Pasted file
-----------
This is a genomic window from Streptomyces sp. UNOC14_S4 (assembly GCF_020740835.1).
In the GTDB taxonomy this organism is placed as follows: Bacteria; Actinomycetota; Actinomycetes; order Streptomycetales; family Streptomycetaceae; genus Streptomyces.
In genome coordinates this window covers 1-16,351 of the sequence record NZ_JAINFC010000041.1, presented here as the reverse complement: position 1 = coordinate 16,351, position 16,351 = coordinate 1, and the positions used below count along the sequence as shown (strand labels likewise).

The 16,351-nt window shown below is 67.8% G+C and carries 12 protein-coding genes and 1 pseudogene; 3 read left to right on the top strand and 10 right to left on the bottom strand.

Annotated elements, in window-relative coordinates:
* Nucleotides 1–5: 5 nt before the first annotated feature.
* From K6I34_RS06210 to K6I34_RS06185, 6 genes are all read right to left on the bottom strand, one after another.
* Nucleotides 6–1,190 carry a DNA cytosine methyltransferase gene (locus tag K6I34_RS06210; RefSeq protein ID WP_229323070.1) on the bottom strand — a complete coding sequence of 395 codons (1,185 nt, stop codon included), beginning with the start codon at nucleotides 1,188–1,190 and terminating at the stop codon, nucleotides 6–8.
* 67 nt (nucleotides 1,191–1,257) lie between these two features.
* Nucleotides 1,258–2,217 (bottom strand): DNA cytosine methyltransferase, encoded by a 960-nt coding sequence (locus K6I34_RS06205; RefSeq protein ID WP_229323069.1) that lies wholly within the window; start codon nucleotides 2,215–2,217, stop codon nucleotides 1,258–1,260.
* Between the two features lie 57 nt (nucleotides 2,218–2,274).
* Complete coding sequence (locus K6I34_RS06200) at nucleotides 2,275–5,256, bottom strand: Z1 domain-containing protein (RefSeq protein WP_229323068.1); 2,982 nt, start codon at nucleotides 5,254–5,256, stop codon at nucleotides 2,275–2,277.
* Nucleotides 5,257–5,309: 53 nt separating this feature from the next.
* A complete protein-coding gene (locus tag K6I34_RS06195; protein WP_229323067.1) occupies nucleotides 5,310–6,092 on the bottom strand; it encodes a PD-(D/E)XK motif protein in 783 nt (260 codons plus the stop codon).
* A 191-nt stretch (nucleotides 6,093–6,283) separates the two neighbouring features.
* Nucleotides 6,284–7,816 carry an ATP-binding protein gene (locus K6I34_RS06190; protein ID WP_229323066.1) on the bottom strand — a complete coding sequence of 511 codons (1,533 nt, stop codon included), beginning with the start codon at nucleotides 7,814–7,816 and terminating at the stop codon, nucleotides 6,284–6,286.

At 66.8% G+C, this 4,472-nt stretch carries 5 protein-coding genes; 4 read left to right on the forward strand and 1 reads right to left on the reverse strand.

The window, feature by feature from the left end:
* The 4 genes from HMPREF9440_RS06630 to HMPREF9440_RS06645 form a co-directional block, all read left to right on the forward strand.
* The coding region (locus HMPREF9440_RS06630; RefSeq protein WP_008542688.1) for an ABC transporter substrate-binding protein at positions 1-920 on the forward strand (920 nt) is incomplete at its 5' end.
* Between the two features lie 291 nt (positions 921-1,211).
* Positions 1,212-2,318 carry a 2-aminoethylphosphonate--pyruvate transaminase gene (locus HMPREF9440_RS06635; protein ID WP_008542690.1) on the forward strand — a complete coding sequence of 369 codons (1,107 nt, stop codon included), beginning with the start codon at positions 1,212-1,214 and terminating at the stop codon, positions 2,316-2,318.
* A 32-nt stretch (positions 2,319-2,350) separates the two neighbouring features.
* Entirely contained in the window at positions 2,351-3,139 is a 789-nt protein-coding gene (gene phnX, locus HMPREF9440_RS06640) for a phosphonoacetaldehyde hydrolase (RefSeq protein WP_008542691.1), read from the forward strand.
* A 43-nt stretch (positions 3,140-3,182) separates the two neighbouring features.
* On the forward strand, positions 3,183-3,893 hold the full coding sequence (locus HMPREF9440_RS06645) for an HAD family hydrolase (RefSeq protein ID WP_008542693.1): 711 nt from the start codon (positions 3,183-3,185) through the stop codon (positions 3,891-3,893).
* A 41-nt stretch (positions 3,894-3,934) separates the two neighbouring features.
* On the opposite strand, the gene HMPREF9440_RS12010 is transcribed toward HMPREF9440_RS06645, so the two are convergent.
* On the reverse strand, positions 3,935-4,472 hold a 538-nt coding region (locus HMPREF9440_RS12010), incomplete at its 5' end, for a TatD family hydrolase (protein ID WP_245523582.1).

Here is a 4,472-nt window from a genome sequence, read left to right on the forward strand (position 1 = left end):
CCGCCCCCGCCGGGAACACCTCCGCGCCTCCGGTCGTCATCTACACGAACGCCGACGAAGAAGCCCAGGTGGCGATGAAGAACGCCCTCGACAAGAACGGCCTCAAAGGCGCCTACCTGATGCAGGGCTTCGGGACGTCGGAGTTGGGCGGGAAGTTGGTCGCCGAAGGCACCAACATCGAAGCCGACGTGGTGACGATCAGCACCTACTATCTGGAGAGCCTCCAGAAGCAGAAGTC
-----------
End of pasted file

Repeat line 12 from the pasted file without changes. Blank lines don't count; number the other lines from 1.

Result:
* Complete coding sequence (locus K6I34_RS06200) at nucleotides 2,275–5,256, bottom strand: Z1 domain-containing protein (RefSeq protein WP_229323068.1); 2,982 nt, start codon at nucleotides 5,254–5,256, stop codon at nucleotides 2,275–2,277.